Participants during a healthy debate on the Firearms Act 2016 in Aweil Town.

Aweil, 17 October 2019: About 40 key people from local government and law enforcement agencies in the Aweil region of South Sudan came together to improve the implementation of the national policies on firearms. Through a two-day workshop, they focused on enhancing the understanding of the National Policy on Small Arms and Light Weapons 2012 (SALW) and the Firearms Act 2016.

It was organized by the United Nations Development Programme (UNDP) in collaboration with the Bureau of Community Security and Small Arms Control (BCSSAC).

The participants represented the state assembly, judiciary, police, army, wildlife protection, and national security services as well as traditional leaders, faith-based groups, media, young people and women’s associations. 

The discussions also aimed at transforming the mind-set of local communities by reducing the dependency on weapons and ensuring peaceful conflict resolution.

Launching the workshop, the Aweil State Minister for Local Government and Law Enforcement Agencies, Hon. Deng Ayom Ayom said, “This workshop is important for us to understand the government’s policy on control of small arms including the consequences of illegal ownership and use of firearms in resolving local disputes. This is an opportunity to learn the policy on small arms and share the knowledge with our communities.” He also thanked UNDP for bringing together key local government and law enforcement agencies in the area.

The first day of the workshop covered a range of pertinent issues related to regulating the illicit movement of firearms across the borders; preventing licit firearms from becoming illicit and eliminating stocks of illicit firearms in the country.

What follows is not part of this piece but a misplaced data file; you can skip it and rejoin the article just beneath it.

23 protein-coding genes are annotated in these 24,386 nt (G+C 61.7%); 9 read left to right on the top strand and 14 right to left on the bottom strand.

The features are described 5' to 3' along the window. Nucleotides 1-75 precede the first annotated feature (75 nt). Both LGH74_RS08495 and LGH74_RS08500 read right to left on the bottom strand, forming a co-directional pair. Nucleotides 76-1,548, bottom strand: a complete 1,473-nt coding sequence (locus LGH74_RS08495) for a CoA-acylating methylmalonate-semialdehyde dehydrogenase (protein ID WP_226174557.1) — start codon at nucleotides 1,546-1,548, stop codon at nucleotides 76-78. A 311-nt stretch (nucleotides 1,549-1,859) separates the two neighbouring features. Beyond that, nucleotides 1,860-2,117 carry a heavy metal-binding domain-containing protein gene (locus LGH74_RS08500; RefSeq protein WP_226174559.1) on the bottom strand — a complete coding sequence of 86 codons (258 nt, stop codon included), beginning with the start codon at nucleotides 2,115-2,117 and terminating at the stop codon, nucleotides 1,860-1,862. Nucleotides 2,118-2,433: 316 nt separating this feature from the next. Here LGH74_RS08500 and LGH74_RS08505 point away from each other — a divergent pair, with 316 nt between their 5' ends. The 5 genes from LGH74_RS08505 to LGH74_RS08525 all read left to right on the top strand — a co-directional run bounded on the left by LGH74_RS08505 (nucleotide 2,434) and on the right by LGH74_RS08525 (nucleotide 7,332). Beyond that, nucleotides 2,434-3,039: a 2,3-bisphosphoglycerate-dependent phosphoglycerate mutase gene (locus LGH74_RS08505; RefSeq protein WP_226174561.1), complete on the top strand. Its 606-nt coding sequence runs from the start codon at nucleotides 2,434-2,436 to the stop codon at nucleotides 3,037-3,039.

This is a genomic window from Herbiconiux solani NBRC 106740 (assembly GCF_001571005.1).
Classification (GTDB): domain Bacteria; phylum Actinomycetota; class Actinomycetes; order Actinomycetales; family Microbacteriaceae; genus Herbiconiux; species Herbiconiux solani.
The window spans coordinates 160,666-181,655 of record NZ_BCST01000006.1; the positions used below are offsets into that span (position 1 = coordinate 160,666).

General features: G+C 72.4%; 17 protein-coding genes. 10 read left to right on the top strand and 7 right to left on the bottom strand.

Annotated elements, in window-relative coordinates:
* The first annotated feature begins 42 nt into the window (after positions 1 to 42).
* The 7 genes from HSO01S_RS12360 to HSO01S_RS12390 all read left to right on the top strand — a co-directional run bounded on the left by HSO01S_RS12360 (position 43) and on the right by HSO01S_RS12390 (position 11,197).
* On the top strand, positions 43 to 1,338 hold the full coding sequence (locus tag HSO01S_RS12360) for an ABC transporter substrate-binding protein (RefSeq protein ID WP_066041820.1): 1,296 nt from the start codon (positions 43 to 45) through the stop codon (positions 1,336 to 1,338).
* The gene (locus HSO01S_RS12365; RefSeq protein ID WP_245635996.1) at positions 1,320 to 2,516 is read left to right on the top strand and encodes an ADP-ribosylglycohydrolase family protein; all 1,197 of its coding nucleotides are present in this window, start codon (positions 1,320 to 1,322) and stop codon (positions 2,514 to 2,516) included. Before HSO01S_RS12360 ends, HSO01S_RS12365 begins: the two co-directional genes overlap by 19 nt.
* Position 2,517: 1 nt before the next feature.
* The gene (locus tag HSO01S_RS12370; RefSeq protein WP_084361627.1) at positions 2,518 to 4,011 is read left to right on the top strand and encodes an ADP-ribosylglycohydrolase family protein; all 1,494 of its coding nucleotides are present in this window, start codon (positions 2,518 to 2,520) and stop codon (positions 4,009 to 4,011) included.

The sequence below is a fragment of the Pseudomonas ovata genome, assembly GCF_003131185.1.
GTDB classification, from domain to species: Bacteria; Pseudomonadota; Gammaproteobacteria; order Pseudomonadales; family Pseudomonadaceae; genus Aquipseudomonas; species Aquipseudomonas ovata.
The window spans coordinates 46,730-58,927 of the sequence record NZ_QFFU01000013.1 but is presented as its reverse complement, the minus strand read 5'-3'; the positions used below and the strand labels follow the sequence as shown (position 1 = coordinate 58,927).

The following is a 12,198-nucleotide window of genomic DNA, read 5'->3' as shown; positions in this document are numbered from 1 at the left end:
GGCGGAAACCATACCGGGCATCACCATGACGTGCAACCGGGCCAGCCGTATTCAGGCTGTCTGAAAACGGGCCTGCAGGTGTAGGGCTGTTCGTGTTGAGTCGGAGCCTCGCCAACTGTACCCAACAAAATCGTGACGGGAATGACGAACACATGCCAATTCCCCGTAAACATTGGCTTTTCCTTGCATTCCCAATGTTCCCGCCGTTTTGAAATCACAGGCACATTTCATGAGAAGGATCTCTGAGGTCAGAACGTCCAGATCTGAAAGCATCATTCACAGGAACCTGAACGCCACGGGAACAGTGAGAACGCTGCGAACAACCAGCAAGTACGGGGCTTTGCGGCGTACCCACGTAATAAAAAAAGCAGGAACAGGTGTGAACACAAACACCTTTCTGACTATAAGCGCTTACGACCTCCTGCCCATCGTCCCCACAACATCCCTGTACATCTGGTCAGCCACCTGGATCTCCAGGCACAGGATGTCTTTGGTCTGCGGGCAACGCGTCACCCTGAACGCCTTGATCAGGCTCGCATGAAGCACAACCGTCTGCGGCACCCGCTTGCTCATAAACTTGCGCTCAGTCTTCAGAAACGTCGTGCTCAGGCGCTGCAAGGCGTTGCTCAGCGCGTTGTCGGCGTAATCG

Following this, the second day of the workshop took a deep dive into the key provisions outlined in the Firearms Act 2016. They also discussed issues outlined in the act such as stockpile management, registry of firearms, firearm licenses, validity and loss of firearm and licenses to carry firearms.

During the two-day workshop, participants constructively debated challenges and gaps in implementing the policies. The issues arising from the discussions cut across challenges on enforcing the eligibility to possess firearms and eliminating illicit firearms. Lending her voice to the discussion, participant Victoria Reec said, “Knowledge of the law on firearms can bring peace to our community. We should respect the law.” 

As an outcome of the discussion, the following recommendations were made:

  • Dissemination of the national policy on small arms and light weapons and the firearms Act should target traditional leaders because as community leaders, they have a better knowledge of people possessing firearms; 
  • Deadly weapons including knives, swords, spears, bows, and arrows should be regulated by an act. There is a need for a policy on the manufacture, ownership, use, and sales of these deadly weapons as some communities use them in committing crimes or settling disputes;
  • Inheritance of firearms should be allowed in case of death of the firearms owner;
  • A South Sudanese civilian aged 30 years and more should be eligible to license and own and a firearm. 

On the last day of the workshop, the State Minister for Local Government, Hon. Deng Ayom called out to all the participants to take the key learning from the sessions and relay the messages to the communities. “We must respect the Firearms Act and do our jobs with honesty,” he concluded.

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